“It’s rare to find the combination of equipment and expertise that we have at the ABPDU. Our experience working with over 65 companies on novel technologies, along with our fermentation and downstream process development capabilities — from our Ambr system and 300 liter bioreactors to centrifugation and chromatography — allowed us to develop this one-of-a-kind course,” said Deepti Tanjore, director of ABPDU. “There isn’t another course out there that is as comprehensive and also has video standard operating protocols, on-site training, and guest lectures from equipment vendors and industry experts.”
The hope is that students will be prepared to make this next step into industry, as was the case for Tiffany Chen, a student in the MBPE program who was enrolled in the course at ABPDU this spring.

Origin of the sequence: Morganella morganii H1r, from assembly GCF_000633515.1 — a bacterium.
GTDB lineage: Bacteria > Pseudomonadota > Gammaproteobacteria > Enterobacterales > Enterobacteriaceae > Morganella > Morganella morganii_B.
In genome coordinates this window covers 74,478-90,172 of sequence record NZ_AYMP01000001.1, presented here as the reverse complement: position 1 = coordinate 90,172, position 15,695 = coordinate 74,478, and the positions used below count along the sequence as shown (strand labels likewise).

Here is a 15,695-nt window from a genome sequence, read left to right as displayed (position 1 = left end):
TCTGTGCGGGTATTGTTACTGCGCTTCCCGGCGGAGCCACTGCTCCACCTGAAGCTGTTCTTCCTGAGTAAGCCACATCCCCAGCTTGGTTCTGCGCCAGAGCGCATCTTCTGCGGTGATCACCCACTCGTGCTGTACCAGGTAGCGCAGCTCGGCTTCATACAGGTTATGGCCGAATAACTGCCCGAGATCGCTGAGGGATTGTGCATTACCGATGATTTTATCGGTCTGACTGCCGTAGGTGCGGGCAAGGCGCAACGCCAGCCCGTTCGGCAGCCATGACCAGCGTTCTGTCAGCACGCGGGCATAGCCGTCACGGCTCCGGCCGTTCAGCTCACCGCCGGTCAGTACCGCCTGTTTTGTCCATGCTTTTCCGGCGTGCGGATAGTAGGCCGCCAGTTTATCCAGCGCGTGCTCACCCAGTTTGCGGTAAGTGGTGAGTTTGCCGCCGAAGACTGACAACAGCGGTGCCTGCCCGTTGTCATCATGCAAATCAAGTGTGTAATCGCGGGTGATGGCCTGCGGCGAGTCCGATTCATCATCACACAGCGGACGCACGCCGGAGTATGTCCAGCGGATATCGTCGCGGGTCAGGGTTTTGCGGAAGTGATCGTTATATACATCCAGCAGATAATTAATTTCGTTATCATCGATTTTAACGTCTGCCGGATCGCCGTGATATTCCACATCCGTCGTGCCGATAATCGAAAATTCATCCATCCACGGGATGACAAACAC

“It’s nice to be able to take what you’ve learned in course and see it in action. I feel really comfortable with the equipment now,” Chen said. “During interviews I’ve had, interviewers were surprised to see that I had experience with this equipment.”
Hiring managers in industry agree. “It’s difficult for students to get exposure to large-scale systems or even to smaller bioreactor systems, which can be quite expensive,” said Deborah Pascoe, Vice President of Operations at Culture Biosciences, a biotech company based in the Bay Area. “This course gives students an opportunity to interact with industrial technologies and be better prepared for work on day one.”